Telecommunications, More than Just a Hill of Beans

David Byrd : Byrd's Eye View
David Byrd
Chief Marketing Officer for ANPI

Telecommunications, More than Just a Hill of Beans

Telecommunications, More than Just a Hill of Beans

Saturday, I stopped by H Mart, an Asian grocery store. I went in with no real need but as always purchased quite a few things. Let's begin with the odd, pig's feet. I grew up eating these but once I left home, I left these behind. I plan to fix them this week to reminisce and, hopefully, have a good meal. I also, purchased a rabbit, which I will fix French provenรงale style, duck (roast and a soup), ox tails (braised like short ribs), and pork shanks (roasted German style). I roasted the pork shanks Sunday. Whenever, I eat them I am transported back to Frankfurt, Germany where I first had this dish. The shanks are roasted for 2 hours at 325oF until the skin is crispy and the meat succulent. I used to work overtime to crisp the skin until I learned that deep frying the shanks for five minutes at the end does a better and more consistent job. However, the recipe of the week is Navy Beans and Ham, which I made on Saturday. I chose this dish for two reasons; I wanted to empty my freezer of ham before the holidays and I wanted to tell you guys how to make great beans. If only my mother could have made beans like these. Forget the directions on the package where you simply boil them in water and season at the end. Done right, a bowl of these beans becomes the meal rather than a side dish. Navy Beans and Ham. Enjoy!

Telecommunications, More Than Just a Hill of Beans

Tomorrow will be another historic day. Or perhaps it will just be a big fat dud. It is with certainty that the House will go Republican and perhaps the Senate will change as well. Most Americans agree that the country is moving in the wrong direction, hence the change. However, most Americans also have little faith in either party doing the right thing. Tomorrow's election is about establishing divided government in order to achieve complete lack of momentum. Tomorrow is an endorsement of "Just say No". With regard to social issues, taxes, new government spending, nation building and continued intrusion into the lives of its citizens, "No" seems like a good answer. Yet, the things that I address the most, broadband expansion, net neutrality, the third way, access charges, reforming the Universal Service Fund, and all things IP that are regulated by the government will also be impacted by the "No" initiative.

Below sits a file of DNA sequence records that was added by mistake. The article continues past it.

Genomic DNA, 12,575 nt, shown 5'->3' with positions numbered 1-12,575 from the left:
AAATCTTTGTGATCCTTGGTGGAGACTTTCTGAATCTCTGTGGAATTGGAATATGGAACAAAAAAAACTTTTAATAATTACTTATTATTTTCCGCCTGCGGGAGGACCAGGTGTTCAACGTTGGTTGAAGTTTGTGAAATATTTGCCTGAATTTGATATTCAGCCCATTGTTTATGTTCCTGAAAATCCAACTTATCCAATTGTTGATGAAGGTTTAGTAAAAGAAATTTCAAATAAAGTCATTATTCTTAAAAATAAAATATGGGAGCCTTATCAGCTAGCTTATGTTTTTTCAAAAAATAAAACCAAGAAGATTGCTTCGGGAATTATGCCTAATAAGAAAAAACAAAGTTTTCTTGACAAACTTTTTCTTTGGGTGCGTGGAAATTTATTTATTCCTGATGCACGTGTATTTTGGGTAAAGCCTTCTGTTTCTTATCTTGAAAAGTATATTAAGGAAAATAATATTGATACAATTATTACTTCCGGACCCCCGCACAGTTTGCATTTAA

Normally elections identify the direction the populace wants but this one clearly is about stopping the train. I suspect that as a result, the open issues facing our industry will remain open. The FCC will have little to no support in the new congress to resolve any of the major issues on its agenda. I believe that is a bad thing. I cannot join the crowd wanting to stop the train without identifying a new or different direction. If one believes that the US is the de facto leader of the world, then it cannot find itself supporting an environment of nothingness. That is not leadership. But then that is the problem. The US is having a hard time finding political leadership that it trusts. Whereas, we as a nation value communicating, we place a low priority on the state of the telecommunications industry. As a nation, our priorities tend to look at the hot buttons presented to us by the sparing political parties and supportive media; energy, education, military, and healthcare. Additionally, there are the non-industries that receive major attention; the environment, social security, poverty, global warming, big business and racism. Telecommunications, IP Telephony, net neutrality and broadband infrastructure are not to be found on any of the hot button lists of the American people.

According to the Jobs for America study sponsored by the Milken Institute, Telecommunications, through broadband expansion alone, will be the second largest generator of jobs for the next several years. Broadband expansion is expected to generate 293,000 jobs and have an employment impact of over 1,000,000 jobs nationwide.  It should be considered a priority by the American people but perhaps it's good not to be noticed given the current atmosphere.

See you on Wednesday...



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